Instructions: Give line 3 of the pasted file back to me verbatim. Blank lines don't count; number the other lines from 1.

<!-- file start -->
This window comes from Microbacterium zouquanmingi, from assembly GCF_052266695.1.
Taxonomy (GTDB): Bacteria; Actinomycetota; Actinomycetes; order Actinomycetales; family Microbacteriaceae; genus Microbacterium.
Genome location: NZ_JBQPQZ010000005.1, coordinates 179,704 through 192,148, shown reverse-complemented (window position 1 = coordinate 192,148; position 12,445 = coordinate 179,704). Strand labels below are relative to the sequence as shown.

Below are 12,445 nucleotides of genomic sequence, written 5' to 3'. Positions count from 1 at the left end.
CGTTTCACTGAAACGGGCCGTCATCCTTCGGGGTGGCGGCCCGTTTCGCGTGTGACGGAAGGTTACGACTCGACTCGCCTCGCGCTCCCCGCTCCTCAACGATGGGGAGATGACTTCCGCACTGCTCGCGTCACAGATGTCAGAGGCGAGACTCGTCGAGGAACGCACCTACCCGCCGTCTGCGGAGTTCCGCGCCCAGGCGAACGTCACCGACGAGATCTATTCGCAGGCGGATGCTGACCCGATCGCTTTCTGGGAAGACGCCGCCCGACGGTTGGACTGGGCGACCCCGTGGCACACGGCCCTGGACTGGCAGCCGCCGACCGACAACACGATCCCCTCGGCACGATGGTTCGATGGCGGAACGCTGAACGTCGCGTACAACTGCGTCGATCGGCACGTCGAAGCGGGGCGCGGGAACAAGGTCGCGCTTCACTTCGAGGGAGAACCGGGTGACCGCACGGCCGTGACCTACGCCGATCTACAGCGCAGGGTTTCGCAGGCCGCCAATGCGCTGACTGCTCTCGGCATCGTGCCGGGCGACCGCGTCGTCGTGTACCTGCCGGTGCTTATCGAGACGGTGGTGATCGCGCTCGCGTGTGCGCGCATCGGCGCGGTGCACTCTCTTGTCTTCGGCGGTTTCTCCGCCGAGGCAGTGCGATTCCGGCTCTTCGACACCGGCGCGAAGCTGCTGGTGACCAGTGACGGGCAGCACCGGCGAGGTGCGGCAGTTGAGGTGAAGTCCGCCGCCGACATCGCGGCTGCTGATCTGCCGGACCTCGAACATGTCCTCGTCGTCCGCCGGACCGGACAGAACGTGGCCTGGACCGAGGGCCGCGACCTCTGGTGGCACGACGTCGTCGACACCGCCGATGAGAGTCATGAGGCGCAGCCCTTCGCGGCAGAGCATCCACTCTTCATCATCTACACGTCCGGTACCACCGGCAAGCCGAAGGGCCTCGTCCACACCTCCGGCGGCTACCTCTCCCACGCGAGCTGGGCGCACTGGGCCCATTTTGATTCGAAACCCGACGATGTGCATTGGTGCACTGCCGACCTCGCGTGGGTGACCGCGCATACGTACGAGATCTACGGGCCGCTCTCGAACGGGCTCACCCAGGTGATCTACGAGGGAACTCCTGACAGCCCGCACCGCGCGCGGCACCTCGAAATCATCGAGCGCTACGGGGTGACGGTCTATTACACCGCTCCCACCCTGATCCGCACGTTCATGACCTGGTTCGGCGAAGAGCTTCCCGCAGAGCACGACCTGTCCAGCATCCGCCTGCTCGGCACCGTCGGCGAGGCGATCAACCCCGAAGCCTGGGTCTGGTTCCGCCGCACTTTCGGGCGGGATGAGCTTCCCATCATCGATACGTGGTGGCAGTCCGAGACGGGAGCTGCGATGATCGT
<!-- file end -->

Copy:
Genome location: NZ_JBQPQZ010000005.1, coordinates 179,704 through 192,148, shown reverse-complemented (window position 1 = coordinate 192,148; position 12,445 = coordinate 179,704). Strand labels below are relative to the sequence as shown.